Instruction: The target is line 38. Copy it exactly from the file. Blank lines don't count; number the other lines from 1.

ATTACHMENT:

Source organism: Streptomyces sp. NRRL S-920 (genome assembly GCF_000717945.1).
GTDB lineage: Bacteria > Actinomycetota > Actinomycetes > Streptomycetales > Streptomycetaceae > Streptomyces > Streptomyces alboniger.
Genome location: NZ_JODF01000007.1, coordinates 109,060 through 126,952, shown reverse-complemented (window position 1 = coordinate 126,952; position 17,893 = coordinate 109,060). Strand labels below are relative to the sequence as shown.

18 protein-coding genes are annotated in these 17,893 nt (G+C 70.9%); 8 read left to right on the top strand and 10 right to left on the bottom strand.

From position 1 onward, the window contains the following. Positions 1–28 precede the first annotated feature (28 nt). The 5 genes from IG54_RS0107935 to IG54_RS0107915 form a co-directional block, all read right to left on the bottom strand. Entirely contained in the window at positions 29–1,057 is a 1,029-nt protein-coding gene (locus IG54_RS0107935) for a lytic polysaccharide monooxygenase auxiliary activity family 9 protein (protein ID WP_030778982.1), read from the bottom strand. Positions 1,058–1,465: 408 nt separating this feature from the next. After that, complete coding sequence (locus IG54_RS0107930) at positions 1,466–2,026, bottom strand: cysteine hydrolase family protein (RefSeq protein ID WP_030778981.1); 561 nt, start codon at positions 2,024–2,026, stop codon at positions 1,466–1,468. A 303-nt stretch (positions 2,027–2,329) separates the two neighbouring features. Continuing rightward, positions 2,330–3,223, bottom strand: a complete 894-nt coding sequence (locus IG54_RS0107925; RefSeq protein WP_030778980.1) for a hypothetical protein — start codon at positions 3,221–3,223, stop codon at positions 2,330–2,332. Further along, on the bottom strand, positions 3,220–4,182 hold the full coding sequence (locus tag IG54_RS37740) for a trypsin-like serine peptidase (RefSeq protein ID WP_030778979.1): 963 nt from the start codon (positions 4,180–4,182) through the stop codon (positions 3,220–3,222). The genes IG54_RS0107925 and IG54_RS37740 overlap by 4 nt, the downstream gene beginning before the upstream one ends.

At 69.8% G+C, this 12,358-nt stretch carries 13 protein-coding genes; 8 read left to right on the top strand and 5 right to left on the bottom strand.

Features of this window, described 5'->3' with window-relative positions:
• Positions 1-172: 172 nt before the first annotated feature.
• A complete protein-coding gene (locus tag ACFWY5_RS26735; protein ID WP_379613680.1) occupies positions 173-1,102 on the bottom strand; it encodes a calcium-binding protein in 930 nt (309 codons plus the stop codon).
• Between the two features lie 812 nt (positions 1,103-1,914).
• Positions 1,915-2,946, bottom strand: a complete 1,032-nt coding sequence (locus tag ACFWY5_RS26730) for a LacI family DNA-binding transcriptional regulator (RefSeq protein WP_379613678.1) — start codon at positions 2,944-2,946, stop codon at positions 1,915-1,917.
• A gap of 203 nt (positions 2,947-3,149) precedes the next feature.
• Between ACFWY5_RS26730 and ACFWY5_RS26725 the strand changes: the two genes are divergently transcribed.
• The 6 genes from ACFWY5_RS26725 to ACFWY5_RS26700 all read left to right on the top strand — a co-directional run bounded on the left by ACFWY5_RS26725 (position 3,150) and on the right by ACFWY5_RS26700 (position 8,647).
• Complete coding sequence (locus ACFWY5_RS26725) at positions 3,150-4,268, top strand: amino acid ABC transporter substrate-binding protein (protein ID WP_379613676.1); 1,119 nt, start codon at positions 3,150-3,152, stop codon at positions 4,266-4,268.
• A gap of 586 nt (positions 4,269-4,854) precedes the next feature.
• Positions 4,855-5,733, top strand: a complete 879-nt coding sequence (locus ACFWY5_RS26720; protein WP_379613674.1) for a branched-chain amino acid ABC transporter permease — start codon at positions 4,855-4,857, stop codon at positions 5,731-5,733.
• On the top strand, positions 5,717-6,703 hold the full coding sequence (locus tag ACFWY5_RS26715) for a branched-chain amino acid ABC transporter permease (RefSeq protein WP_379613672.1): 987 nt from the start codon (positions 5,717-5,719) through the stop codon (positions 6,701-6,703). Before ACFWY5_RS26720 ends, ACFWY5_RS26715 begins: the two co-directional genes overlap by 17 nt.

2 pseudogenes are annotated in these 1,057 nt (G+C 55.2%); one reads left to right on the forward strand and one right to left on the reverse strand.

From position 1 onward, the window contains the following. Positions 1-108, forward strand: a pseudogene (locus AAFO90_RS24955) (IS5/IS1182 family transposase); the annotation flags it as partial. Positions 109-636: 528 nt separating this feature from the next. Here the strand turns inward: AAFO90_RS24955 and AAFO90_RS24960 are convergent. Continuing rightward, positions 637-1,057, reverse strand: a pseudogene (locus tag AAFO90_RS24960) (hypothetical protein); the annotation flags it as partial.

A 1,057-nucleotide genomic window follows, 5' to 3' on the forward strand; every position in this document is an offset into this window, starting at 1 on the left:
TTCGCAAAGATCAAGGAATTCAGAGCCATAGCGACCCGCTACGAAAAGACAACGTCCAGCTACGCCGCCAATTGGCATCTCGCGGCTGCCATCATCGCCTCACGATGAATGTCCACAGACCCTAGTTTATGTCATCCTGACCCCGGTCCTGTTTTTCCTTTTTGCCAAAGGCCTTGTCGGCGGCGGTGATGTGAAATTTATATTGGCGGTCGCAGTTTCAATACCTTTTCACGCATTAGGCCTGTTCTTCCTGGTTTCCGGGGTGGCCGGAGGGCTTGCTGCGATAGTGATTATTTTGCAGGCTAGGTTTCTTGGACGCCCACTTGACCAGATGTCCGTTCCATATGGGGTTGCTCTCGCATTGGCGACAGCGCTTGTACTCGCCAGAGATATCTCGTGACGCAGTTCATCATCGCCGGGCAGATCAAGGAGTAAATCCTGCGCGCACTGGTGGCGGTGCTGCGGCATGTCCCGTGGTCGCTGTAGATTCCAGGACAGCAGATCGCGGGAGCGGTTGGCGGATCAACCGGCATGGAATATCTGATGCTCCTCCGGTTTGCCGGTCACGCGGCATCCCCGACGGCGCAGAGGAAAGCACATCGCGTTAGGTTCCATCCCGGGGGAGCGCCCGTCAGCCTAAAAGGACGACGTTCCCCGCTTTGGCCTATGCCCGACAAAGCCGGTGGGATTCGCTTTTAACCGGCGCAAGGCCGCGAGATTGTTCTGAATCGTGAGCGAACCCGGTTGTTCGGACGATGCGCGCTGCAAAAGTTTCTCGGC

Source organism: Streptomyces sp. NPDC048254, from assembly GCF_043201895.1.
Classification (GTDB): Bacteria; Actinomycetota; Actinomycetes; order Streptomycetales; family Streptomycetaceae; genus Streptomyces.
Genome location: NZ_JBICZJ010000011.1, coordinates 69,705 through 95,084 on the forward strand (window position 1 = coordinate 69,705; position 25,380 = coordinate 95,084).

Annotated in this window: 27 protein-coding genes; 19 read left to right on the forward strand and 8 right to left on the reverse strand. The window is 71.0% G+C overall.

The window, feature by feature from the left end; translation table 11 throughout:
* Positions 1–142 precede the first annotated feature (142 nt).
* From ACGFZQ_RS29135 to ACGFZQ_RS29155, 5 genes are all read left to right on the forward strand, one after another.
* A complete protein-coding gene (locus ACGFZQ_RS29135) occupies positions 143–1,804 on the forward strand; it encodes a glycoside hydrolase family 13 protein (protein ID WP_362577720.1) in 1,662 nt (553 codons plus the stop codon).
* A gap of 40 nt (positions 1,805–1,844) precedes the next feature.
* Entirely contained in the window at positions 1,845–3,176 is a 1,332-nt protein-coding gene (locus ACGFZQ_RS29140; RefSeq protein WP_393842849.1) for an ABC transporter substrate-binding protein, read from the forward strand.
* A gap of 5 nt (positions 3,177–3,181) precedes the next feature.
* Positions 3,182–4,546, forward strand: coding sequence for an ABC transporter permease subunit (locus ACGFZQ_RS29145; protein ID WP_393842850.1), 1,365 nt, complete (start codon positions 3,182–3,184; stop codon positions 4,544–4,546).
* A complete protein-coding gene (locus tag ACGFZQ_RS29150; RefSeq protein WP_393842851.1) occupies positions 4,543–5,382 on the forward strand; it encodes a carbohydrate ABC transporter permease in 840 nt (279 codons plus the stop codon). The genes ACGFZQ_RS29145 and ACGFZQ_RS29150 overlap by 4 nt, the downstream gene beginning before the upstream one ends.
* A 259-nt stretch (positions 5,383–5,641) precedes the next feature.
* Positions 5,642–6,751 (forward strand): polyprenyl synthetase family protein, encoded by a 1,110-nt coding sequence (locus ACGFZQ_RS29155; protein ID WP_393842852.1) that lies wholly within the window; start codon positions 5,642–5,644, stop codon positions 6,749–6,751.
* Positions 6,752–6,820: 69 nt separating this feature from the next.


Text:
* Positions 6,752–6,820: 69 nt separating this feature from the next.